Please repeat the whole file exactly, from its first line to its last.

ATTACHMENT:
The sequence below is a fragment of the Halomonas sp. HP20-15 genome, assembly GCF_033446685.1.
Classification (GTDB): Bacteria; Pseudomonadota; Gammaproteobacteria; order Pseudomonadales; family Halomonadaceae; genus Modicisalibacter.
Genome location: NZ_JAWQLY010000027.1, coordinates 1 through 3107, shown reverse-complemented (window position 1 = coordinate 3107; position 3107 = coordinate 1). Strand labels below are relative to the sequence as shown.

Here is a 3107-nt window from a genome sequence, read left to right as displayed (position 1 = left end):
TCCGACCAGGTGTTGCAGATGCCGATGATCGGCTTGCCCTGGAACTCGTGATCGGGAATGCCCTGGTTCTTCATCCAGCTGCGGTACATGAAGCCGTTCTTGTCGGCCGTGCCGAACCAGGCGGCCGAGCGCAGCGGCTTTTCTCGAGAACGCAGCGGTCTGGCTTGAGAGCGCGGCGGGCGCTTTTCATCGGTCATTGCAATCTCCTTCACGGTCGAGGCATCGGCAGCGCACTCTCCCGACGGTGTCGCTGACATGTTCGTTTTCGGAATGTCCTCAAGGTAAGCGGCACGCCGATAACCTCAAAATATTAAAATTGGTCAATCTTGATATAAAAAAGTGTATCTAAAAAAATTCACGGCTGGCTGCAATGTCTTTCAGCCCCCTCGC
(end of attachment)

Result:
The sequence below is a fragment of the Halomonas sp. HP20-15 genome, assembly GCF_033446685.1.
Classification (GTDB): Bacteria; Pseudomonadota; Gammaproteobacteria; order Pseudomonadales; family Halomonadaceae; genus Modicisalibacter.
Genome location: NZ_JAWQLY010000027.1, coordinates 1 through 3107, shown reverse-complemented (window position 1 = coordinate 3107; position 3107 = coordinate 1). Strand labels below are relative to the sequence as shown.

Here is a 3107-nt window from a genome sequence, read left to right as displayed (position 1 = left end):
TCCGACCAGGTGTTGCAGATGCCGATGATCGGCTTGCCCTGGAACTCGTGATCGGGAATGCCCTGGTTCTTCATCCAGCTGCGGTACATGAAGCCGTTCTTGTCGGCCGTGCCGAACCAGGCGGCCGAGCGCAGCGGCTTTTCTCGAGAACGCAGCGGTCTGGCTTGAGAGCGCGGCGGGCGCTTTTCATCGGTCATTGCAATCTCCTTCACGGTCGAGGCATCGGCAGCGCACTCTCCCGACGGTGTCGCTGACATGTTCGTTTTCGGAATGTCCTCAAGGTAAGCGGCACGCCGATAACCTCAAAATATTAAAATTGGTCAATCTTGATATAAAAAAGTGTATCTAAAAAAATTCACGGCTGGCTGCAATGTCTTTCAGCCCCCTCGC